Lower Valley Energy CEO Jim Webb discussed a natural gas pipeline project the company is working on at the Utah Associated Municipal Power Systems (UAMPS) Member Conference Monday morning.
He says Lower Valley Energy got into the natural gas business in 1997 in Jackson and Afton. He talked about the unique challenges his company faces being so isolated. There are not a lot of pipes, so they started originally by trucking in natural gas.
“As the system grew we built a natural gas pipeline into Jackson,” Webb said. “We’re in the process of building one to Afton right now. We’re in the permitting process.”
He says they are growing as fast as they can, but he says it is going very well. He also says they’re building a new transmission line into the area from Soda Springs, Idaho. It is a 24 mile line.
“It started about ten to 15 years ago with the permitting,” Webb said. “Nothing’s easy these days and so it’s taken a long time to get started.”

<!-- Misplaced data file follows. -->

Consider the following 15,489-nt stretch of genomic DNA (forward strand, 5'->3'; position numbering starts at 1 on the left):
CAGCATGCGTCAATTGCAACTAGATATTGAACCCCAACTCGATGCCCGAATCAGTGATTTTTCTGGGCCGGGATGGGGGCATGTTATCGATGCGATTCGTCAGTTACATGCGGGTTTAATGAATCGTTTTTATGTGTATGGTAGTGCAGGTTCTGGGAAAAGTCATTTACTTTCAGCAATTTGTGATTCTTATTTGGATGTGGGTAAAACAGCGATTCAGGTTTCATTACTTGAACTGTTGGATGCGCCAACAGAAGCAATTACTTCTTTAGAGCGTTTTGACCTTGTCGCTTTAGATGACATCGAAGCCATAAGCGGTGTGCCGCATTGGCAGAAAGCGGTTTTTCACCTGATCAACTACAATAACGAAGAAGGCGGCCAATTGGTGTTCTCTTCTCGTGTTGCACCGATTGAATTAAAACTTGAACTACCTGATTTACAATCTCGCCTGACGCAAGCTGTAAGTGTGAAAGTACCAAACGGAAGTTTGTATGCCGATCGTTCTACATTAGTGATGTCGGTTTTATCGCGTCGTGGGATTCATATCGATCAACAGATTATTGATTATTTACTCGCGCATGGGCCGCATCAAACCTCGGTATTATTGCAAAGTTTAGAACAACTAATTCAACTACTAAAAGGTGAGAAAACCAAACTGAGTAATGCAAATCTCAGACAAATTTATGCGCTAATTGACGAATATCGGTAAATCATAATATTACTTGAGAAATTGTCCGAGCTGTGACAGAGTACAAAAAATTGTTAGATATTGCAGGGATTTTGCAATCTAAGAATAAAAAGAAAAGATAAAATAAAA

He said that once they were able to get started, it is going very fast. He said the project will cost about $60 million.
“We should be energized this October,” Webb said. “We’re excited about that.”
He also discussed the storm that knocked out 17 power poles in Teton Village this last winter. He said they received help from neighboring utilities companies including Idaho Falls.
He says they were able to get a temporary line back up in five days. He says when the transmission line went down several people approached his company about building it underground.
“Of course it’s very expensive to put in underground transmission,” Webb said. “With the help of our board who decided it was going to take about $2 million to replace that line anyway they allowed us to use that money.”
He says they got money from FEMA and members paying premiums on their rates as well to complete that project.
“I think in an investor-owned world that might not have happened,” Webb said. “Because we are public power, we work closely with our members and we made that happen.”
Other things he noted from the conference he said the company sold about 800 million kilowatt hours of electricity. About 50 million of that is green power. He said it is voluntary, but it is becoming quite popular.